Tel Aviv under fire as clashes between Israel and Hamas escalate
A confrontation between Israel and Hamas sparked by weeks of tensions in Jerusalem has escalated as Israel unleashed new air strikes on Gaza while militants barraged Israel with hundreds of rockets.
The exchange killed a number of militants and civilians in Gaza and at least three Israelis.
The barrage of rockets from the Gaza Strip and air strikes into the territory continued almost non-stop throughout the day, in what appeared to be some of the most intense fighting between Israel and Hamas since their 2014 war.
The fire was so relentless that Israel’s Iron Dome rocket defence system seemed to be overwhelmed, while columns of smoke rose from many places in Gaza.
By late Tuesday, the violence extended to Tel Aviv, which came under fire from a barrage of rockets launched from the Gaza Strip.
Israel’s transportation authority said it was closing the country’s main international airport near the city.
Hamas said it launched a total of 130 rockets, its most intense strike so far, in response to Israel’s destruction of a high-rise building in Gaza earlier in the evening.
The sound of the outgoing rockets could be heard in Gaza. As the rockets rose into the skies, mosques across Gaza blared with chants of “God is great”, “victory to Islam” and “resistance”.
Since sundown on Monday, 28 Palestinians — including 10 children and a woman — have been killed in Gaza, most by air strikes, health officials there said. The Israeli military said at least 16 of the dead were militants.
Two women were killed by rockets fired from Gaza that hit their homes in the southern city of Ashkelon — the first Israeli deaths in the current violence – and a 50-year-old woman was killed by the barrage on Tel Aviv. At least 10 other Israelis have been wounded since Monday evening.
Israeli prime minister Benjamin Netanyahu warned that the fighting would continue for some time. In a nationally televised speech late on Tuesday, he said Hamas and Islamic Jihad “have paid, and will pay, a heavy price”, adding: “This campaign will take time, with determination, unity and strength.”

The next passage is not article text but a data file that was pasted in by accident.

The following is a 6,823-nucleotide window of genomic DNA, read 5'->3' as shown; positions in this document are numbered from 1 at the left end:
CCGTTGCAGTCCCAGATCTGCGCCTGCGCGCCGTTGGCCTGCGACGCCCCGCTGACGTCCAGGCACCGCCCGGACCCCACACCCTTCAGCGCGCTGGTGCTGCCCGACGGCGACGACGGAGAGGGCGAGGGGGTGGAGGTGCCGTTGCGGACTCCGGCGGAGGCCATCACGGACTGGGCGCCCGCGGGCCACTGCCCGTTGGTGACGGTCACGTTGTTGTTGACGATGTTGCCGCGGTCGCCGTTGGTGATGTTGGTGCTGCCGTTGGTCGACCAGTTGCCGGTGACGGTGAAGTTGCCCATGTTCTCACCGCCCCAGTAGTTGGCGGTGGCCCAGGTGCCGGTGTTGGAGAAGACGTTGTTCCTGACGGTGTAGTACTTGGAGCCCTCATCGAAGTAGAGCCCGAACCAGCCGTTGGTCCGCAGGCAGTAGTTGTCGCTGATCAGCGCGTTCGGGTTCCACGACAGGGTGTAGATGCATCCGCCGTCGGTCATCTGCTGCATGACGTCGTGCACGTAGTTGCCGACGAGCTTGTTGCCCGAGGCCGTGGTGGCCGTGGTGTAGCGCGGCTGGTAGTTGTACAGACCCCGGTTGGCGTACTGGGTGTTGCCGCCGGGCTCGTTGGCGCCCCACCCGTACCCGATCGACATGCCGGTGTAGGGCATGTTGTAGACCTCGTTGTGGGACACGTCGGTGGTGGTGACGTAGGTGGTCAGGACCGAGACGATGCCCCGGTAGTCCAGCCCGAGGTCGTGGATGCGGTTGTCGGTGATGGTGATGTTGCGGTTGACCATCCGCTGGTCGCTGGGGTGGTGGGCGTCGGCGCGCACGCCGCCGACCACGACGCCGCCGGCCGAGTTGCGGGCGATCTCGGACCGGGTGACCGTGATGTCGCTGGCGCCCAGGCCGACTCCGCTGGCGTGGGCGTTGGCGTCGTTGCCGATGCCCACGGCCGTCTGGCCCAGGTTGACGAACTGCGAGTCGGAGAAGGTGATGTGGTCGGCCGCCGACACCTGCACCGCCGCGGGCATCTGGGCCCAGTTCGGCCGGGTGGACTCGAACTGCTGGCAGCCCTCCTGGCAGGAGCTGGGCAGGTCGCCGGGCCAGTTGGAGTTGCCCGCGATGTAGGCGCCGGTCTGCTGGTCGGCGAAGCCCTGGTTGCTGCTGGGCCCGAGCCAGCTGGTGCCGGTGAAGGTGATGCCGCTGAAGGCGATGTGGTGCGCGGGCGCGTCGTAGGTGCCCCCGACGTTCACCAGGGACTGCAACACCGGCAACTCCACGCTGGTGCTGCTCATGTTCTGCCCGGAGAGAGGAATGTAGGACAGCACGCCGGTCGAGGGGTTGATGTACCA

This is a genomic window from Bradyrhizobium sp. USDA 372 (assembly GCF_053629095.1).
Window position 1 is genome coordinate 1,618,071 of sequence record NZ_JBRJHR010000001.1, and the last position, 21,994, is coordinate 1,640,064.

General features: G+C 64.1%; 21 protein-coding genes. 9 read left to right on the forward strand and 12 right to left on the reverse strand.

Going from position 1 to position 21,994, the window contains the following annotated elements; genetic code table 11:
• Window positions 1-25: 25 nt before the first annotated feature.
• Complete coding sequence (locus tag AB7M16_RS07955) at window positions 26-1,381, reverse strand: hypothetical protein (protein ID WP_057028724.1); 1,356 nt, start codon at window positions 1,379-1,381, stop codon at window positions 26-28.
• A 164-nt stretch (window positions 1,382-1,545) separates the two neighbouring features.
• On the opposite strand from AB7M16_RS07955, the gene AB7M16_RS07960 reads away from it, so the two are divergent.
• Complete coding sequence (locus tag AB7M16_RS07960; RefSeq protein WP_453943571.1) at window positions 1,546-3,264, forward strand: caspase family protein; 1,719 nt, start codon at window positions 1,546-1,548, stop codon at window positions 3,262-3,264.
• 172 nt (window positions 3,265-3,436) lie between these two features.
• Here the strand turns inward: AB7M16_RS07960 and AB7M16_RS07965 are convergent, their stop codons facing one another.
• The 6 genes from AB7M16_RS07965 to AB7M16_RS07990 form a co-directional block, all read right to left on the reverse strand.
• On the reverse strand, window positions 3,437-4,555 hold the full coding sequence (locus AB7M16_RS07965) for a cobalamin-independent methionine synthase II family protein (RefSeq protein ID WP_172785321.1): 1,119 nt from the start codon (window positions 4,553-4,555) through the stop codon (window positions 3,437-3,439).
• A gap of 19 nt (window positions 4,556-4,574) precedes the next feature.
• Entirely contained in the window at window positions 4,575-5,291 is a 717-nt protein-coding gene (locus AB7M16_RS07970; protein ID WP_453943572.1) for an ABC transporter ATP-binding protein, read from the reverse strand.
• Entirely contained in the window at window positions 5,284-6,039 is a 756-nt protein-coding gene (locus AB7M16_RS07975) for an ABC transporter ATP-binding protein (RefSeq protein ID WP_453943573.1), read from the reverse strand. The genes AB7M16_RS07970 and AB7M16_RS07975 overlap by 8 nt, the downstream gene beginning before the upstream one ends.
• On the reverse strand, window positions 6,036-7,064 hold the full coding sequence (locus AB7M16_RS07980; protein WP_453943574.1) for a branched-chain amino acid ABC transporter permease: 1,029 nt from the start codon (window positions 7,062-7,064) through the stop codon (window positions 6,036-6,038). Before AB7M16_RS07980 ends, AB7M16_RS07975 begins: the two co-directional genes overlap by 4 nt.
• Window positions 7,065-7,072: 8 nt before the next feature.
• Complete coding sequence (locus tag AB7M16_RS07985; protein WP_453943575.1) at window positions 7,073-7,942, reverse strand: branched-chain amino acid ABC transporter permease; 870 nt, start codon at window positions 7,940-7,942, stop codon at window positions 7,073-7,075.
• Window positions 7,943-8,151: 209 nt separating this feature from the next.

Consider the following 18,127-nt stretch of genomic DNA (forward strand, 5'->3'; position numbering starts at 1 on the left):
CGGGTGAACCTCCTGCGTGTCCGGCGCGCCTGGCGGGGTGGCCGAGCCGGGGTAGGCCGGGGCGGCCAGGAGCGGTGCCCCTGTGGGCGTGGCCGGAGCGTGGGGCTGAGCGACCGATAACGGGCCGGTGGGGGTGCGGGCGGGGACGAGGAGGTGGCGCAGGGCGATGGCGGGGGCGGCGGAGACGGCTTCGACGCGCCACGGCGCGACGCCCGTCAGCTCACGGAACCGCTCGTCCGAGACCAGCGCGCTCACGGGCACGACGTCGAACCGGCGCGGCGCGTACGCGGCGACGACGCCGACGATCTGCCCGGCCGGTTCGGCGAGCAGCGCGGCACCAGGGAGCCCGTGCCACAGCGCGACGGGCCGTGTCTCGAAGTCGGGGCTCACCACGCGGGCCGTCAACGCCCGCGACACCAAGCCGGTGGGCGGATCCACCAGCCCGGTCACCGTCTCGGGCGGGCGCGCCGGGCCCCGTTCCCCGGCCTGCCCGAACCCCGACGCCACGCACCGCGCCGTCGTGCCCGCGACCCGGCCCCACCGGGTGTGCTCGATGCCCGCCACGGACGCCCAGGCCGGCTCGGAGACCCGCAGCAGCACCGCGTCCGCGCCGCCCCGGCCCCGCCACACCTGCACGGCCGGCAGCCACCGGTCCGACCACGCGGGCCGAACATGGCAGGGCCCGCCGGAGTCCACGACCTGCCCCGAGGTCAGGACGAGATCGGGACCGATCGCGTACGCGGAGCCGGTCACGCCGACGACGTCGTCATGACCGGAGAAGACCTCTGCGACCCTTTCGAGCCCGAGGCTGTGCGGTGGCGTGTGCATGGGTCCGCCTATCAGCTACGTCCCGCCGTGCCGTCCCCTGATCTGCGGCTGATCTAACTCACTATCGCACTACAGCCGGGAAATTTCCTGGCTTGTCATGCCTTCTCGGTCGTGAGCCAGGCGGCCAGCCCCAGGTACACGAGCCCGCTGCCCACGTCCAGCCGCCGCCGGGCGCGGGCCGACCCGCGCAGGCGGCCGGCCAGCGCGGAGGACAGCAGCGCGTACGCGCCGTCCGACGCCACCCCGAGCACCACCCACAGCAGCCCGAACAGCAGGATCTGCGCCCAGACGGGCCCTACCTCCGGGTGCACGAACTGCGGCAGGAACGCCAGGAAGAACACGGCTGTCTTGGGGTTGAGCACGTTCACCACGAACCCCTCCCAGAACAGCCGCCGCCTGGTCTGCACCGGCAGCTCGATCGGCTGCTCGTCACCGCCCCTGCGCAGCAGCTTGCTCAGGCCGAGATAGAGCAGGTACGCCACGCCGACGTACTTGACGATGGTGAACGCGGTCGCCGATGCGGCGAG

Egyptian officials said they were trying to broker a ceasefire, but the cycle of violence was gaining momentum. Even before the two Israeli deaths, the Israeli military said it was sending troop reinforcements to the Gaza border, and the defence minister ordered the mobilisation of 5,000 reserve soldiers.
Lieutenant Colonel Jonathan Conricus, a military spokesman, told reporters that Israel was beefing up defensive forces on the border to prevent possible infiltrations and increasing its offensive forces as well, primarily in the air.
He said the objective was to send a “clear message” to Hamas.
The barrage of rockets and air strikes was preceded by hours of clashes on Monday between Palestinians and Israeli security forces, including dramatic confrontations at Jerusalem’s Al-Aqsa Mosque compound, a sacred site to Jews and Muslims.
The current violence, like previous rounds, including the last uprising, has been fuelled by conflicting claims over Jerusalem, which is at the emotional core of the long conflict.
In a sign of widening unrest, hundreds of residents of Arab communities across Israel staged overnight demonstrations denouncing the recent actions of Israeli security forces against Palestinians. It was one of the largest protests by Palestinian citizens in Israel in recent years.
In the central Israeli town of Lod, police fired tear gas and stun grenades after mourners threw rocks at officers during the funeral of an Arab man allegedly shot by a Jewish resident the night before.
Thousands took part in the funeral, and police said the crowd set fire to a patrol car, a bus and a motorcycle. Two police officers were injured.
Israel and Hamas have fought three wars and numerous skirmishes since the militant group seized control of Gaza in 2007. Recent rounds of fighting have usually ended after a few days, often helped by mediation by Qatar, Egypt and others.
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